On Memorial Day, those who died in military service to the United States are honored with parades, ceremonies, 21-gun salutes and the playing of “Taps” on the bugle. American flags are placed on graves and tears are shed for those lost. In the city of Mt. Morris, there is a special ceremony for George W. Clute, a Medal of Honor recipient who is interred at the Mt. Morris Cemetery.
The Medal of Honor is the highest award for valor in action against an enemy force which can be bestowed upon an individual serving in the U.S. Armed Services. “I was shocked to find out that he was the only Medal of Honor recipient to be buried in Genesee County,” says Tim Elder, Army veteran and member of the Mt. Morris Downtown Development Authority. “As a veteran, it’s an honor to have him resting here.”
Corporal George Washington Clute fought in the Civil War. He received the Medal of Honor for his actions during the Battle of Bentonville in North Carolina on March 19, 1865. The citation reads: In a charge, captured the flag of the 40th North Carolina (Confederate States of America), the flag being taken in a personal encounter with an officer who carried and defended it.
Little is known about Clute, says Elder, who has done some research to see what he could find about the American hero. It is known that he was born in Marathon Township on June 11, 1842. He enlisted into Company 1, 14th Michigan Infantry on December 22, 1861 at the age of 19. He mustered out at Louisville, Kentucky on July 18, 1865 and then resided in Mt. Morris. Clute died in 1919. He had a son who is also buried in the Mt. Morris Cemetery.
This excerpt from Deeds of Valor: How America’s Heroes Won the Medal of Honor gives details as to what happened during the battle in Clute’s own words.
In this battle, two of Michigan’s soldiers, Corporal George W. Clute of Company I and Private Henry E. Plant of Company F, both of the 14th Michigan Infantry distinguished themselves as heroes. The regiment had been ordered to the front on a double quick and upon its arrival found the cavalry fighting the rebels in a large pine swamp. It was here that the six successive charges were made by the enemy. The last charge was an especially severe one. It came to a hand-to-hand fight. “In the midst of the struggle,” says Clute in describing it, “I saw a Confederate flag and made a rush for it. It was in the hands of their lieutenant. He and I were out of ammunition. We had a desperate fight, but I proved to be the stronger and dragged the color bearer and the flag along for over 100 feet before he let go of the staff and ran back to his lines. Carrying the captured colors aloft I ran to my company, the men of which were fighting with clubbed muskets.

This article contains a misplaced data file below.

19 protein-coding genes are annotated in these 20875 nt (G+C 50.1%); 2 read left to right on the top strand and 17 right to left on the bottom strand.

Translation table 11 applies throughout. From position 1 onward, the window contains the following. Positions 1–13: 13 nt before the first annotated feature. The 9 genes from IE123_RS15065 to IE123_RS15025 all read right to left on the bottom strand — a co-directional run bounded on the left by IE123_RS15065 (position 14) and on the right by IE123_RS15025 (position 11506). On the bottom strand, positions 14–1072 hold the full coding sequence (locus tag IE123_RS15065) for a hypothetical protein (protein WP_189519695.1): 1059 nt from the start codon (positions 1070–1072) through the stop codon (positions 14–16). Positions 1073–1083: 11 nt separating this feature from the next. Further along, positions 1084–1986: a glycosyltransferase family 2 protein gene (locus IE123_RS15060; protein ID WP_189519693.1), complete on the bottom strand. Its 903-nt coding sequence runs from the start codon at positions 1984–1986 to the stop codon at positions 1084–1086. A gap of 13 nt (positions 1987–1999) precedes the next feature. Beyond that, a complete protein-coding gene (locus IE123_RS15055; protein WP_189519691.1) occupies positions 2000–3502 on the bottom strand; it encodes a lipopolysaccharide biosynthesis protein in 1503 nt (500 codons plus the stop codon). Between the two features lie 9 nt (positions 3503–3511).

When my captain caught sight of me and my trophy he said, ‘Why didn’t you kill the rebel?’ ‘Because I had no ammunitions,’ I replied. While I was still talking with the captain, our own men, whose attention was attracted by the Confederate flag which I held in a raised position, began firing at us and I was quickly ordered to drop the flag. I dragged it behind me along the ground and was just about to join my fighting comrades a few feet in front of me when I once more caught sight of the Confederate lieutenant from whom I had wrenched the colors. As his eyes fell upon me, he, as quick as a flash, took aim with his revolver and fired at me, the ball entering my right arm. Then he, with like suddenness disappeared.”
According to Elder, every year on the Saturday before Memorial Day, American flags are placed on the graves of the 150 veterans buried at the cemetery. A special wreath is placed on Clute’s grave and he is honored with a 21-gun salute. Mt. Morris also has a parade on Memorial Day, the longest running parade in Genesee County.
Photography by Eric Dutro